Oregon lab 1st to test 2 levodopa formulations using Koneksa’s toolkit
Digital tools to collect patient response to immediate- vs extended-release doses
By joining the Koneksa Academic Partnership Program for Parkinson’s Disease (KAPP-PD), the researchers will gain access to a neuroscience toolkit that collects more accurate and detailed information from patients both in the clinic and at home.
“Koneksa is proud to extend our contribution to critical neuroscience research through KAPP-PD, and we’re delighted to get the program underway with our first collaboration,” John Wagner, MD, PhD, Koneksa’s chief medical officer, said in a company press release.
Levodopa usually combined with carbidopa to treat Parkinson’s
Levodopa is one of the main medications used to treat Parkinson’s symptoms. It helps the brain produce dopamine, a chemical messenger that’s important for controlling movement but that gradually decreases in people with Parkinson’s. To keep levodopa from being broken down in the body, the medication is usually combined with carbidopa. This combination allows more levodopa to reach the brain and a smaller dose to be used, which can lead to fewer side effects.
Levodopa is available as controlled or extended-release tablets. Immediate-release levodopa quickly enters the bloodstream and starts working relatively fast. It provides a rapid increase in dopamine levels, but its effects may not last as long, and patients may need to take it multiple times a day.
The extended-release formulation is designed to release the medication more slowly and steadily over an extended period of time. It provides more consistent dopamine levels, which can help smooth out symptom fluctuations.
The main differences between the two formulations include how quickly and how long the medication works, and how often it is taken. The choice between the two depends on each patient’s specific needs.
In the study, researchers at Oregon Health & Science University (OHSU)’s School of Medicine will test how well patients respond to an immediate-release formulation of carbidopa and levodopa versus extended-release Rytary capsules. The study will be led by Delaram Safarpour, MD, an associate professor of neurology.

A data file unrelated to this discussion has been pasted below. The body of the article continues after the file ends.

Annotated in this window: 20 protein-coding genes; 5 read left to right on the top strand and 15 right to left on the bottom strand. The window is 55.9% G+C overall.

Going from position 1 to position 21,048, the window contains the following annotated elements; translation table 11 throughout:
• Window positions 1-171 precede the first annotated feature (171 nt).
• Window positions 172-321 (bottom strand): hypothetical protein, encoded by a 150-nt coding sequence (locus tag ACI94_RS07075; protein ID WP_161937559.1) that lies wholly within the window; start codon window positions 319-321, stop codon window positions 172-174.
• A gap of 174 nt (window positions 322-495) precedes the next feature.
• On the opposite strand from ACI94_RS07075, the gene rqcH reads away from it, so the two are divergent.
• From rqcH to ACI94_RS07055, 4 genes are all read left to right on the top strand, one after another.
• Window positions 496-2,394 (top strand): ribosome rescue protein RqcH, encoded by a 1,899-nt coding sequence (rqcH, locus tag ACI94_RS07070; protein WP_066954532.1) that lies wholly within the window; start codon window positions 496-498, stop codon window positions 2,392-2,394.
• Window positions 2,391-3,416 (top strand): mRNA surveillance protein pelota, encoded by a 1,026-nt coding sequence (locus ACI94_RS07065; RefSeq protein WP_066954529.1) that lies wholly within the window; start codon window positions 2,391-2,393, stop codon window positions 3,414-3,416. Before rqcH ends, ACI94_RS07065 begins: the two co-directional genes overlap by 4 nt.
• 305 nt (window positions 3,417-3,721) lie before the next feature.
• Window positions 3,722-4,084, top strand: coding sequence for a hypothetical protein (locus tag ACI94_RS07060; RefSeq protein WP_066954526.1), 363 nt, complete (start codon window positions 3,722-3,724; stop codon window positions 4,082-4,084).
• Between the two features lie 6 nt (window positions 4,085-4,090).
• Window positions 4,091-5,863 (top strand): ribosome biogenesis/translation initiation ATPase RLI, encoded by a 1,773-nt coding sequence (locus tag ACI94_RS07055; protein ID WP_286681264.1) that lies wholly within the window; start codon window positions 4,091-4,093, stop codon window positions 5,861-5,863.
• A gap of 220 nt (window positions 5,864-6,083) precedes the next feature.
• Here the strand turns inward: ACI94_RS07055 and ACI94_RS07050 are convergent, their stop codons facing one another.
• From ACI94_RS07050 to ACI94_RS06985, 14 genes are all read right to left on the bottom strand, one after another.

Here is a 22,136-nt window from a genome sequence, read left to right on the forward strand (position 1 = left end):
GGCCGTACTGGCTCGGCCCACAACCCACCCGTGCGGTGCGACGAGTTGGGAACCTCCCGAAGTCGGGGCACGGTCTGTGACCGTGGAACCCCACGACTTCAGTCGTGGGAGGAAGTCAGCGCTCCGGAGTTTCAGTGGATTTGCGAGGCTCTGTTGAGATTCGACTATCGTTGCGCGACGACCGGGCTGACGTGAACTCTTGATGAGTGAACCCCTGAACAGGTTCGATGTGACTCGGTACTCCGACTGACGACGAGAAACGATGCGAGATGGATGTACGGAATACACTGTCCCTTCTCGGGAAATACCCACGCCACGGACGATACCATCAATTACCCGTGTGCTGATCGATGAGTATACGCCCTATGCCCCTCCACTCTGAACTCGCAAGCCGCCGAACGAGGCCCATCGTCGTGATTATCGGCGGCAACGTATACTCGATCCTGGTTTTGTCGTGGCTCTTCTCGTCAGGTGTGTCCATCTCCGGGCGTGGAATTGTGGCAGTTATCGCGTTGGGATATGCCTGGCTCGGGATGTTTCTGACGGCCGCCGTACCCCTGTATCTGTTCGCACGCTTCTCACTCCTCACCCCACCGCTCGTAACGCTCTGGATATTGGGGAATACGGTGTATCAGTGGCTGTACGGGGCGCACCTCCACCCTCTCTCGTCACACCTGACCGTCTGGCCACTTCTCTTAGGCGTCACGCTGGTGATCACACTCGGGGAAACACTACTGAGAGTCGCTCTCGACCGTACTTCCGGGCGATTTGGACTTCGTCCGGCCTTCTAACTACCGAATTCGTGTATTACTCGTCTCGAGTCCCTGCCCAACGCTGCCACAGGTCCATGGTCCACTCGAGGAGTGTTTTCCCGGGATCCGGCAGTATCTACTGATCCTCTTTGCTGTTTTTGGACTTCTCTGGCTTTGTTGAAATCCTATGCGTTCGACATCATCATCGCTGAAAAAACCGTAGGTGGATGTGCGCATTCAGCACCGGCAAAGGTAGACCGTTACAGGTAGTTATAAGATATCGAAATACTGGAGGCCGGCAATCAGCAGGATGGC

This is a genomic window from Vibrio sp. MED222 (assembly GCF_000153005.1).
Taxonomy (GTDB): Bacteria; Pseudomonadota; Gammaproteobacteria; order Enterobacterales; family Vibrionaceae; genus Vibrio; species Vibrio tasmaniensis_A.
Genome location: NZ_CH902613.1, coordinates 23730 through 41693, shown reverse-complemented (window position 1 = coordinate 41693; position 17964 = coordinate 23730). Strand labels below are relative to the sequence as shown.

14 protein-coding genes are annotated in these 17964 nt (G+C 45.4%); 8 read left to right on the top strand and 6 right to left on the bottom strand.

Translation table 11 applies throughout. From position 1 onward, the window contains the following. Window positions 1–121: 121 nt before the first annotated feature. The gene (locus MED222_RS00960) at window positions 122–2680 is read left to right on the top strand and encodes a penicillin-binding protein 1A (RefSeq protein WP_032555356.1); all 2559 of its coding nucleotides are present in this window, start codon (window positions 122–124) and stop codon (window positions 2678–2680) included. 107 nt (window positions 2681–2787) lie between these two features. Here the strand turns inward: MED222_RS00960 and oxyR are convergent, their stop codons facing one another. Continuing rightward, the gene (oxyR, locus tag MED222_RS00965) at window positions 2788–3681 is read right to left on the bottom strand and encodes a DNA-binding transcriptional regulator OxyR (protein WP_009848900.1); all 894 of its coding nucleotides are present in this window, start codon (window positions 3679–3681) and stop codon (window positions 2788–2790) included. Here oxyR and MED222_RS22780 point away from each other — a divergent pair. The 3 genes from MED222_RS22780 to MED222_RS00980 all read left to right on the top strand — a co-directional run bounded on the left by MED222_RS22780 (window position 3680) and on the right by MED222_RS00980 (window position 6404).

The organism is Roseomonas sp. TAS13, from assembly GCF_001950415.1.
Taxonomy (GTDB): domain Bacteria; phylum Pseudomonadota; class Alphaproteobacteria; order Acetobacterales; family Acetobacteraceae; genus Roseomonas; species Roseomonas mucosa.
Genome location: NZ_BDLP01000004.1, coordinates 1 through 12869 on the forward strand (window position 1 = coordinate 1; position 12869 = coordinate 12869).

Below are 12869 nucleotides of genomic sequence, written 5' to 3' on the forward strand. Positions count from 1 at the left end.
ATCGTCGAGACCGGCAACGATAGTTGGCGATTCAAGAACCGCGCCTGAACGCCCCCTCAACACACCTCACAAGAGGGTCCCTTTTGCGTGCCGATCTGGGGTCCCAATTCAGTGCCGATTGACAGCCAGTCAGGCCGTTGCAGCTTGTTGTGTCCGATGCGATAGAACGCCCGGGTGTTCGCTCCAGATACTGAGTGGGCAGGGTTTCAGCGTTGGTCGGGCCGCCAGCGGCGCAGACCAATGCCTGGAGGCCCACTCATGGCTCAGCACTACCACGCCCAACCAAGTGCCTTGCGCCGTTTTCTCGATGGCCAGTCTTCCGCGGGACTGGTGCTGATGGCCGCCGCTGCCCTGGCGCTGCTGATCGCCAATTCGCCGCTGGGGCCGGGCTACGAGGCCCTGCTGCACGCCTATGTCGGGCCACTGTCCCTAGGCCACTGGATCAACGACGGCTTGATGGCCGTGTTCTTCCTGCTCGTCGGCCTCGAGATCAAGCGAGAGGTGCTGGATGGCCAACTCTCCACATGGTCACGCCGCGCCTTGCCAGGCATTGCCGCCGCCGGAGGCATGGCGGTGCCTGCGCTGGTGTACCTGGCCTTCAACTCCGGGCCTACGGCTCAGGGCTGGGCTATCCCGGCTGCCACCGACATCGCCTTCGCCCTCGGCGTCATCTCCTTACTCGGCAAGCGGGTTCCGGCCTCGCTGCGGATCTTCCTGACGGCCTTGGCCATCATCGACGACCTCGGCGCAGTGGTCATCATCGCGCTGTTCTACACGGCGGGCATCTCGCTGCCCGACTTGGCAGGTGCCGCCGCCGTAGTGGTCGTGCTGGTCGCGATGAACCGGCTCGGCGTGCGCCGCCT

Koneksa’s toolkit will help the researchers understand how the brain responds to treatment and whether the treatment leads to changes in gait, or walking patterns. The measurements will be taken at 30-minute intervals over a total of four hours during each visit.
“Our lab uses new technologies to better understand and measure motor impairments, with the goal of learning how to better help patients with these conditions,” said Martina Mancini, PhD, who co-directs OHSU’s Balance Disorders Laboratory, where the study will take place.
Mancini, who is also an associate professor of neurology at the university, added that “novel, objective metrics, like those made possible with Koneksa’s technology and toolkit, allow us to expand upon what we’ve been able to do in the clinic.”
Technology can collect patient data from real-world setting
The toolkit includes “smartphone- and actigraphy-based digital measures and electronic patient reported outcome (ePRO) instruments,” Mancini said. Actigraphy is a way of tracking a patient’s activity and sleep patterns.
“Digital at-home measures of daily physical activity, gait and mobility, motor functionality, sleep, and ePRO measures of quality of life all have the potential to uniquely complement OHSU’s in-clinic assessments, offering new and real-world-setting patient insights to support the study’s objectives,” Mancini said.
Wagner added: “These measures will support OHSU in both in-clinic and at-home patient monitoring of critical parameters of interest for this study. We’re committed to helping to get new and better treatments to patients faster, and that’s a vision that OHSU’s Balance Disorders Laboratory shares.”
Koneksa is also exploring the potential of digital tools and related biomarkers to diagnose and predict how Parkinson’s will progress when it is still in its early stages.